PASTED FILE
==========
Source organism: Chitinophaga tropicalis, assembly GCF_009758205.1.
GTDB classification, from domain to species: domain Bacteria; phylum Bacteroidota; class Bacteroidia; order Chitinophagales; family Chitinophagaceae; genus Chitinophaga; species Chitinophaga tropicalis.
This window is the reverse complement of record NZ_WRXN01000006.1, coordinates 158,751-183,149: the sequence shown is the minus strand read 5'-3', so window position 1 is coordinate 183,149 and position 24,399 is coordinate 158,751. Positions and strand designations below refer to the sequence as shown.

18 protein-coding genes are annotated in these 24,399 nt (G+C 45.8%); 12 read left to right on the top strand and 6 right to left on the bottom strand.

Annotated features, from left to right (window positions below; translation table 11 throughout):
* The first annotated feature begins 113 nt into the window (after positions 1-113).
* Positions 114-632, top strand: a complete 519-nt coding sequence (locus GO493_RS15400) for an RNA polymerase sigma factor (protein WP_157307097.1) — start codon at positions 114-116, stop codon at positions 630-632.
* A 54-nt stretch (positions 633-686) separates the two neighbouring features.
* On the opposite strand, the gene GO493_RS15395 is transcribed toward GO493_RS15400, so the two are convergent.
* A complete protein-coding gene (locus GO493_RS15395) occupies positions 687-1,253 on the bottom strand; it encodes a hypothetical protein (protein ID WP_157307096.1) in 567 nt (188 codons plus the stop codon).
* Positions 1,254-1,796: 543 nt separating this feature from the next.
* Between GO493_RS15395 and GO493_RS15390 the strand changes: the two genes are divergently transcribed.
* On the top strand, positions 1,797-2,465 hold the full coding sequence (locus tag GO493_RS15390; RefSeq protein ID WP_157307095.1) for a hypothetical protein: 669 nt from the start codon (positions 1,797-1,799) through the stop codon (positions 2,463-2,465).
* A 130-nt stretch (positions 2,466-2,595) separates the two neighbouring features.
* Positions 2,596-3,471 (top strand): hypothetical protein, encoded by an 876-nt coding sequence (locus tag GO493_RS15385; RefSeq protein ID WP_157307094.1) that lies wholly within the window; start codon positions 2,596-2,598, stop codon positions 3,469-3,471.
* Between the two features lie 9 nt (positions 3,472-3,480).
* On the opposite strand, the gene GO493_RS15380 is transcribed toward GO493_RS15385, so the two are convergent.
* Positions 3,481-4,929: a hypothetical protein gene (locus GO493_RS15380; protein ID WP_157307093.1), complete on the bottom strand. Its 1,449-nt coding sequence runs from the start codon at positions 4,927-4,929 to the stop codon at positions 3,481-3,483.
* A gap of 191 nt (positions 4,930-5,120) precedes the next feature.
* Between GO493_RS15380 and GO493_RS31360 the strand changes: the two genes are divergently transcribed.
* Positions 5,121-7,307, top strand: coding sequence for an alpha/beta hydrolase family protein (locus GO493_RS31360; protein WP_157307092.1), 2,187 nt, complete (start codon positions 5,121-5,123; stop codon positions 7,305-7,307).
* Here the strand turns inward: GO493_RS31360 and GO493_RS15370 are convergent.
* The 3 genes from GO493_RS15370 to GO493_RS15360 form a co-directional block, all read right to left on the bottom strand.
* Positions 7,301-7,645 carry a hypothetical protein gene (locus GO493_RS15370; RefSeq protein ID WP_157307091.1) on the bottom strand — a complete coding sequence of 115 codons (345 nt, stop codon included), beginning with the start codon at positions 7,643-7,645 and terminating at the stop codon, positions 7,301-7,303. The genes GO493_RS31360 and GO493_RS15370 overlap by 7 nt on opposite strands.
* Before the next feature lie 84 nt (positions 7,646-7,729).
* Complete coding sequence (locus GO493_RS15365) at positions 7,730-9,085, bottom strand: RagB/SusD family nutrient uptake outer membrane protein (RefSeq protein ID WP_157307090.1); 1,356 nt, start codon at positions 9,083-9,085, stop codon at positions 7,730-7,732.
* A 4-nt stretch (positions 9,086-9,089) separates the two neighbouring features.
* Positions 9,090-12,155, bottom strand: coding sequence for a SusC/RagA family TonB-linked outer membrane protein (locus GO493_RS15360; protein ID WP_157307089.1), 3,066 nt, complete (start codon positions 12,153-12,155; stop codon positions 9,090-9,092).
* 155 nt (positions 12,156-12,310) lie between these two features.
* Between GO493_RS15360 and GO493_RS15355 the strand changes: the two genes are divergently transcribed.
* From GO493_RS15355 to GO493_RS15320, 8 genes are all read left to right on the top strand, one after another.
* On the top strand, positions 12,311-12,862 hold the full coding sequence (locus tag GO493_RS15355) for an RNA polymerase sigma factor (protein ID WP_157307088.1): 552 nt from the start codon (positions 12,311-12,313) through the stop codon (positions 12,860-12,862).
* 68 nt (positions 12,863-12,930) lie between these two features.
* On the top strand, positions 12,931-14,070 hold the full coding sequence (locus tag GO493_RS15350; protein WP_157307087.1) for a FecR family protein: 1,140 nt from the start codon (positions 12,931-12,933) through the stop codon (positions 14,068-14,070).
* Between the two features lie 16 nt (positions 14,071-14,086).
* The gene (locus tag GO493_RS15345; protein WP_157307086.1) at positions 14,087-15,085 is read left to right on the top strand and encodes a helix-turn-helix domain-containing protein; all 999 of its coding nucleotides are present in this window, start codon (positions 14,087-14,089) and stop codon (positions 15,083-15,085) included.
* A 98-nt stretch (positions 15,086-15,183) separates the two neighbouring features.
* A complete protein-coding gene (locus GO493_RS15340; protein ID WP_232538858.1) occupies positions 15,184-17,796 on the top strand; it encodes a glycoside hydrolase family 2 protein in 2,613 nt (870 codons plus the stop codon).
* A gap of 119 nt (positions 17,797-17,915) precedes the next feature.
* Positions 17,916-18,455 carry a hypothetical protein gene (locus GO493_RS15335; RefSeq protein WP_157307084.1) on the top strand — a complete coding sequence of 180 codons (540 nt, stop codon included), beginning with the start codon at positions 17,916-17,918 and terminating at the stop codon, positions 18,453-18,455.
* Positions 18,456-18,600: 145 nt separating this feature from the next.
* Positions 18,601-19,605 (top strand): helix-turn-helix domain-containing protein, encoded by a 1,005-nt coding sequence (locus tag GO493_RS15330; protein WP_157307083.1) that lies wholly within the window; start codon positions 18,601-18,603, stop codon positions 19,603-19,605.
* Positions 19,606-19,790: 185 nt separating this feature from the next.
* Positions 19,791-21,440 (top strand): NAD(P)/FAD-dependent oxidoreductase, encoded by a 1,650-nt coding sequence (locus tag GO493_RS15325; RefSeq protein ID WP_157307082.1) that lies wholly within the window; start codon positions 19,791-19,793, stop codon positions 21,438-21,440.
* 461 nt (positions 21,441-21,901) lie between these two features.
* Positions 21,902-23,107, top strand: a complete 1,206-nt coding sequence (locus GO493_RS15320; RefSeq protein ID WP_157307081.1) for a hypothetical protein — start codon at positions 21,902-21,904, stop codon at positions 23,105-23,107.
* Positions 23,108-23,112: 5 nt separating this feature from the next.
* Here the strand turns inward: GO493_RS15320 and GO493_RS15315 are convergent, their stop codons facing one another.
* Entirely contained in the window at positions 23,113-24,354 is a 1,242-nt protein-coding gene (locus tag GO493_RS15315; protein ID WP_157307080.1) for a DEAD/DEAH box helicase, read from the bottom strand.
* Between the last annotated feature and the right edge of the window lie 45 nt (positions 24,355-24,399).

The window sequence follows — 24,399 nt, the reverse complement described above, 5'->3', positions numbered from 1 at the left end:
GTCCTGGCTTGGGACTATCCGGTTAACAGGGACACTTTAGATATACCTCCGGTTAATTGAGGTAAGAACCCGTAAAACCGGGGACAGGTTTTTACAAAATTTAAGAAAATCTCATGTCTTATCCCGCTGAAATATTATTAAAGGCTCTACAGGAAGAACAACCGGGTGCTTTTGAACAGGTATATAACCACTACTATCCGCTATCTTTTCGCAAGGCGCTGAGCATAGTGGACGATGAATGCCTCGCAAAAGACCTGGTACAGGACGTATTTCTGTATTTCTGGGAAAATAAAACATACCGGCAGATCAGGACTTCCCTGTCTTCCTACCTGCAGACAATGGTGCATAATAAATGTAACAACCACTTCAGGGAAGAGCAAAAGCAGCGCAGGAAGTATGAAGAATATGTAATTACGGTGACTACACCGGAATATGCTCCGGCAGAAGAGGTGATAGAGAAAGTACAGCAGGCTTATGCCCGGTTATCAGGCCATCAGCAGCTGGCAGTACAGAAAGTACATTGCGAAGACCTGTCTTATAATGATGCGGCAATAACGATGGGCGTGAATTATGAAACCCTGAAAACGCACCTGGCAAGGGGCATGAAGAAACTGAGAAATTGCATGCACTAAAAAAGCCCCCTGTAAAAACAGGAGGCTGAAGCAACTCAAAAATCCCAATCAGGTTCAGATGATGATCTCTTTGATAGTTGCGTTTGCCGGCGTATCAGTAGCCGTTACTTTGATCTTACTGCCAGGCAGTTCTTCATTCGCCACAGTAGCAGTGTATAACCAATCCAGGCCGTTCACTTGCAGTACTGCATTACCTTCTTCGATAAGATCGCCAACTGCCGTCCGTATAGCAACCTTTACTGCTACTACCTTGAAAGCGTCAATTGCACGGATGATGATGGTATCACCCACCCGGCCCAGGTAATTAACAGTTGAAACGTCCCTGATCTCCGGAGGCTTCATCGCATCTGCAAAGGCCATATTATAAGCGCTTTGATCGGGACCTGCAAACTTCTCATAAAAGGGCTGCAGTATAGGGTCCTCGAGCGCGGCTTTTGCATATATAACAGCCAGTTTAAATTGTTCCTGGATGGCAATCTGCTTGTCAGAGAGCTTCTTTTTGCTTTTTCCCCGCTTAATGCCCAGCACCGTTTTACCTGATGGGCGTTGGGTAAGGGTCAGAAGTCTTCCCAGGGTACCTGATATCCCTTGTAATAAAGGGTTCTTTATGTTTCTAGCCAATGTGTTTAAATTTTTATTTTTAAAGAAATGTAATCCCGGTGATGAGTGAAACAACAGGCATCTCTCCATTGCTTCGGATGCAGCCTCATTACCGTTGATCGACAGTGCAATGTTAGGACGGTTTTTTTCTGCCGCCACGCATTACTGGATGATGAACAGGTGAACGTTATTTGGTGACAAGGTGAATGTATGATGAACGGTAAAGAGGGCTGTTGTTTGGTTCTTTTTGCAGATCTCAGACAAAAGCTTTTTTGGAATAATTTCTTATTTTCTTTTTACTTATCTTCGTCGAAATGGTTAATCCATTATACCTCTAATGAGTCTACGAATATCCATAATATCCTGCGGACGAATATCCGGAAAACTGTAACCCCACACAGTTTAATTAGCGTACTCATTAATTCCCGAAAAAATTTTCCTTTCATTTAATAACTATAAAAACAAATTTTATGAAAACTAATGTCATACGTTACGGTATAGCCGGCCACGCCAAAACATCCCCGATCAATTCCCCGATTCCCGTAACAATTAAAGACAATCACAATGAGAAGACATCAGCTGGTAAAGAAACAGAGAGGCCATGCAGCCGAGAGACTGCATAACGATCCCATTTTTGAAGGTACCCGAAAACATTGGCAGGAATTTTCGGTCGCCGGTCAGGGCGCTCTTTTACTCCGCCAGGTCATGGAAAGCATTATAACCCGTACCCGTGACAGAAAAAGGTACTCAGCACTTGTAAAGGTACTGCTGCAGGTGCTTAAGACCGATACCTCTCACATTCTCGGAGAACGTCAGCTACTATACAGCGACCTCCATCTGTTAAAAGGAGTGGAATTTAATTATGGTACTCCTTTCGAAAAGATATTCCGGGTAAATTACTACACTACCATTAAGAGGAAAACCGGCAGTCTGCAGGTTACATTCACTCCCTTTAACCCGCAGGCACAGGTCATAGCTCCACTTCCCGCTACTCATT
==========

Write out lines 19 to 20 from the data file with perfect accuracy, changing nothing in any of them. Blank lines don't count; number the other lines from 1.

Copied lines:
* A gap of 191 nt (positions 4,930-5,120) precedes the next feature.
* Between GO493_RS15380 and GO493_RS31360 the strand changes: the two genes are divergently transcribed.